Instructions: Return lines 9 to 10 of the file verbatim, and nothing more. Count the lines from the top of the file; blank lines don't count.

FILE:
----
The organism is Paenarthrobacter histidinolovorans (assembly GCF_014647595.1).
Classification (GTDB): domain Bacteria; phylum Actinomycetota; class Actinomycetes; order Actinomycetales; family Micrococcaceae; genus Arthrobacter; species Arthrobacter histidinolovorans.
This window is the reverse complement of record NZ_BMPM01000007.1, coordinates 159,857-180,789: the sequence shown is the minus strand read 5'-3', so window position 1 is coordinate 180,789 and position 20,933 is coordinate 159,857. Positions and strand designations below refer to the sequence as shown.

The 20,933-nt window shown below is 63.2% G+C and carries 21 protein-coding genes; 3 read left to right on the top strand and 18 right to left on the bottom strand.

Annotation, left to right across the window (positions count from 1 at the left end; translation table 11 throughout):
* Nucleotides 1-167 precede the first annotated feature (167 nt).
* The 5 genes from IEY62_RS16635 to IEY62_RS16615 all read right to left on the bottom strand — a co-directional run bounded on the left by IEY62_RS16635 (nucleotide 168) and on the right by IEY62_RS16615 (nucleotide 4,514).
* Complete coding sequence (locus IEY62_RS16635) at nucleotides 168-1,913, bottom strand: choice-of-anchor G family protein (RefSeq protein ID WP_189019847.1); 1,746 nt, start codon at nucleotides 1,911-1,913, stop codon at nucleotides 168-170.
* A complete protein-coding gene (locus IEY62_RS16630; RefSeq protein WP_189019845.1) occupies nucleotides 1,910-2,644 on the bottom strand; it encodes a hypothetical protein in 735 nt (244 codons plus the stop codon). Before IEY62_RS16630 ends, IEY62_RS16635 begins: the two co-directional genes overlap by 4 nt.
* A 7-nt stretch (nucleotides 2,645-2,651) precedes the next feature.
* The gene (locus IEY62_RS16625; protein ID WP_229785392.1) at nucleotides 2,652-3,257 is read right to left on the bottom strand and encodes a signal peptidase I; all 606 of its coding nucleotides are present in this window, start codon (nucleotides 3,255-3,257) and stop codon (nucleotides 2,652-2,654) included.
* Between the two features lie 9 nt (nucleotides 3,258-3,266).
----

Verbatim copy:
* A complete protein-coding gene (locus IEY62_RS16630; RefSeq protein WP_189019845.1) occupies nucleotides 1,910-2,644 on the bottom strand; it encodes a hypothetical protein in 735 nt (244 codons plus the stop codon). Before IEY62_RS16630 ends, IEY62_RS16635 begins: the two co-directional genes overlap by 4 nt.
* A 7-nt stretch (nucleotides 2,645-2,651) precedes the next feature.